For the picture above, the Mirror Present technique is not authorized for Marines in the Fleet not MCJROTC cadets. It is ONLY authorized for the members of Marine Barracks Washington.
Some people try to force the members of a color team into tallest-to-shortest (viewer’s left-to-right) no matter the skill level. That can be a recipe for embarrassment. Especially when the tallest member has the least amount of knowledge.
For all color guards, the height of the team members is a secondary issue. The primary issue is knowledge and experience. Along with knowledge being the primary issue, flag height is right there with it.
All colors must be at the same height as per our military manuals, but since cadets are growing and sometimes vary greatly in height (this also applies to adults), the colors harness cup/socket heights need to be as close as possible in height so that the flagstaffs are as close as possible. In the case of a great height difference, as long as the American flag is higher, everything is fine.
Experience, not height is the goal.
This picture shows a preferable height distribution that is aesthetically pleasing. Shorter right axe/rifle guard, tallest on the American, and everyone else tapers off from there.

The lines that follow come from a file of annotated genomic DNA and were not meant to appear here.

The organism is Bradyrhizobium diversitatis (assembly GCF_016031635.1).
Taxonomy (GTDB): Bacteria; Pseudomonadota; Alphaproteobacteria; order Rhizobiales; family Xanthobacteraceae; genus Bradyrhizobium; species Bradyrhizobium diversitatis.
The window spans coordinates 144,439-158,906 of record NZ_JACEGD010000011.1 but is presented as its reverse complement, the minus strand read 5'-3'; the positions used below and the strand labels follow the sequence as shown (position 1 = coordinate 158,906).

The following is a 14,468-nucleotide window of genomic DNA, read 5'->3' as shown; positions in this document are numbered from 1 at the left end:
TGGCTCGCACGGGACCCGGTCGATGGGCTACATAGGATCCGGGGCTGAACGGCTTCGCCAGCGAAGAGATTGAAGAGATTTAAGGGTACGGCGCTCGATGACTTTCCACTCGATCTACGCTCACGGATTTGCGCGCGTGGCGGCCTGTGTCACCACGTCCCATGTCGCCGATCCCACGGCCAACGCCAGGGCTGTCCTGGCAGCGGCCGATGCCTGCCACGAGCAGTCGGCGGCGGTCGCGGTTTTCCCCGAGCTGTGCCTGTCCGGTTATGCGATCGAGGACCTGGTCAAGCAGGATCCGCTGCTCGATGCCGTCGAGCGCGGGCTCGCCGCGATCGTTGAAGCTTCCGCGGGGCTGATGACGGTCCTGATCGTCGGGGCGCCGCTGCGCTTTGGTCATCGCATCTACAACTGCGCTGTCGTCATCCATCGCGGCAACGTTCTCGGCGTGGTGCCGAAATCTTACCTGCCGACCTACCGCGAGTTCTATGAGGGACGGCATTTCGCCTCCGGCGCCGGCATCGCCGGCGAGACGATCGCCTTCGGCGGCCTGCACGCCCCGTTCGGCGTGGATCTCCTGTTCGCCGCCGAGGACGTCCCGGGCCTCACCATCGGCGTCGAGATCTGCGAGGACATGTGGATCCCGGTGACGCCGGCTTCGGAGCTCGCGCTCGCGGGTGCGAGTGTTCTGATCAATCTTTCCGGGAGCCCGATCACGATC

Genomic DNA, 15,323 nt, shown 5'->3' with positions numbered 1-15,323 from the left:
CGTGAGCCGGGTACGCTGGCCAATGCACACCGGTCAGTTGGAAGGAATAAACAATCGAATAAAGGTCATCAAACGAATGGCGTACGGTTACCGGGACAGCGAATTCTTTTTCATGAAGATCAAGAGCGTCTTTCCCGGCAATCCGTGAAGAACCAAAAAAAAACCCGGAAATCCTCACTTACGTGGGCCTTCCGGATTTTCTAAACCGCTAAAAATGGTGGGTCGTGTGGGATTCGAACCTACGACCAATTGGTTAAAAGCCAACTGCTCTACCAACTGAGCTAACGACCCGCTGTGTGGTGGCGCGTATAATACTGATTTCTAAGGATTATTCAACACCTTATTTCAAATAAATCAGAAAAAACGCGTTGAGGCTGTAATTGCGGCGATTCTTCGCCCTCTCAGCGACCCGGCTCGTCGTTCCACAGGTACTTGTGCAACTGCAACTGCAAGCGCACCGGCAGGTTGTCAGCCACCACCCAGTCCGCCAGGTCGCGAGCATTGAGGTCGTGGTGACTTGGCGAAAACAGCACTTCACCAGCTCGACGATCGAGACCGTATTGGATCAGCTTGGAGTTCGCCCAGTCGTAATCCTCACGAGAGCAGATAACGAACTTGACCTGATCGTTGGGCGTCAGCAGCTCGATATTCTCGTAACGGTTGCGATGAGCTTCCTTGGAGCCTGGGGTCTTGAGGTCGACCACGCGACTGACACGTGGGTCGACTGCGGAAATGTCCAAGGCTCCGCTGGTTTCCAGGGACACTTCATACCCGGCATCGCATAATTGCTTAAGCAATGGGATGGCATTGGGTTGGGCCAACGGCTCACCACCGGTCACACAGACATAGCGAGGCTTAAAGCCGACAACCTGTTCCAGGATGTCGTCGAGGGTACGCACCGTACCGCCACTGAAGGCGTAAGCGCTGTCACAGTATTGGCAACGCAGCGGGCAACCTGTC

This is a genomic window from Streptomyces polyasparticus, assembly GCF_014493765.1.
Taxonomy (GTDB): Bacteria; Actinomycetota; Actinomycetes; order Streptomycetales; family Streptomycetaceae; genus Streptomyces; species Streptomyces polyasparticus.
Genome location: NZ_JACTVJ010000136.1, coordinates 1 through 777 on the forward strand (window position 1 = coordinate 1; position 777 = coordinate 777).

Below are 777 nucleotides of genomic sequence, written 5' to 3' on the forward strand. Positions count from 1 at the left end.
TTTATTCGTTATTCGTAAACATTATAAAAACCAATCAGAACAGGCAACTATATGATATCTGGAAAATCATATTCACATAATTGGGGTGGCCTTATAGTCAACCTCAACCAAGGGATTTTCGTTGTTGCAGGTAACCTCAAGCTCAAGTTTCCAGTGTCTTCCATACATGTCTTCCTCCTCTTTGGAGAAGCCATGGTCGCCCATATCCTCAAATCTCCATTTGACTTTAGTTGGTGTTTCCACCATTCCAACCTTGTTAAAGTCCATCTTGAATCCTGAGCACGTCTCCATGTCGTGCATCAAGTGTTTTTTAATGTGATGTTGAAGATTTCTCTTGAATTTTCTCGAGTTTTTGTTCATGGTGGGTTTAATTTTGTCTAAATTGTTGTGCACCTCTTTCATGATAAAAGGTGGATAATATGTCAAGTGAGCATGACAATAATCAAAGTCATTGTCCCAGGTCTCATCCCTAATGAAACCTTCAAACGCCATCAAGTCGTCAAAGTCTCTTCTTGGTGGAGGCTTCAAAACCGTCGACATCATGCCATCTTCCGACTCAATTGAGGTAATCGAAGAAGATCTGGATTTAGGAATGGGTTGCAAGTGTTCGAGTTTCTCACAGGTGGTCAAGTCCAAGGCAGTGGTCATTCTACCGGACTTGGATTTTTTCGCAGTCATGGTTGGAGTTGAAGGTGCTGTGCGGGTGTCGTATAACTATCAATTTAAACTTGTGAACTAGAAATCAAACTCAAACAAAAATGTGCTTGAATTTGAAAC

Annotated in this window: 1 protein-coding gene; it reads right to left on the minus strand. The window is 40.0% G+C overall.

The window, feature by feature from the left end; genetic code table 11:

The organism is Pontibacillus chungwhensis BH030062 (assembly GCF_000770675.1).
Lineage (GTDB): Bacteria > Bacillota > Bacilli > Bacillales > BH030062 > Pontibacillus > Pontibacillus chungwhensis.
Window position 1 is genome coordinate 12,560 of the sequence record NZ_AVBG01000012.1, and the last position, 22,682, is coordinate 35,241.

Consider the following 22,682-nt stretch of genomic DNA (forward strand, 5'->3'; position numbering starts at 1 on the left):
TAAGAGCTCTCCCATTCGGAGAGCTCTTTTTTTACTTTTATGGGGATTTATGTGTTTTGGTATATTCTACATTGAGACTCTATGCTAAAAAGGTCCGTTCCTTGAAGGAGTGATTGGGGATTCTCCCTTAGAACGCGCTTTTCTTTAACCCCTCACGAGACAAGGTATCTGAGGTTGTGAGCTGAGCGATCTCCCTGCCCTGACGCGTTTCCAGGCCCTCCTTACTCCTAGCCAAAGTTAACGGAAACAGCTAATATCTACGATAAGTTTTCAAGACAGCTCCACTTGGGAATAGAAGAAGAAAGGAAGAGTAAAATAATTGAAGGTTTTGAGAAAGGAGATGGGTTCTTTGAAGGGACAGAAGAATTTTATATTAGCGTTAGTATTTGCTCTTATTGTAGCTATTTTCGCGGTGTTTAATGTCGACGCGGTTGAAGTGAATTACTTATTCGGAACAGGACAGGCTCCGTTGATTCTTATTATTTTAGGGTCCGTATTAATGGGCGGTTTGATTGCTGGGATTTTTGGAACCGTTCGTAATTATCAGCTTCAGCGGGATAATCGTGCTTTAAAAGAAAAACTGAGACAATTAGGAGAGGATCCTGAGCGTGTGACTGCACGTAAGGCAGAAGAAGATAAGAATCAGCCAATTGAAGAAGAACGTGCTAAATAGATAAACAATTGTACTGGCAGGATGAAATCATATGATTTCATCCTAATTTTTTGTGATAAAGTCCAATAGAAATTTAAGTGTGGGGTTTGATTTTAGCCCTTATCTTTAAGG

Let’s take a look at some color guards and how they navigate the height differences of the cadets.
The American flag bearer always needs to be the most knowledgeable member of the team and is always the commander. The second most knowledgeable is the right rifle guard, then the left rifle guard and finally, the other color bearer. Service honor guards go with the most experienced.
But what about Rank!?
Yes, our military manuals state that an NCO should hold the American flag, but the manuals were written for the military, not cadets or first responders- that does not mean we do not need to follow the manuals, on the contrary, we need to follow them and adapt where needed. Even so, military teams attempt to have the same height in their team members or they at least balance the height differences.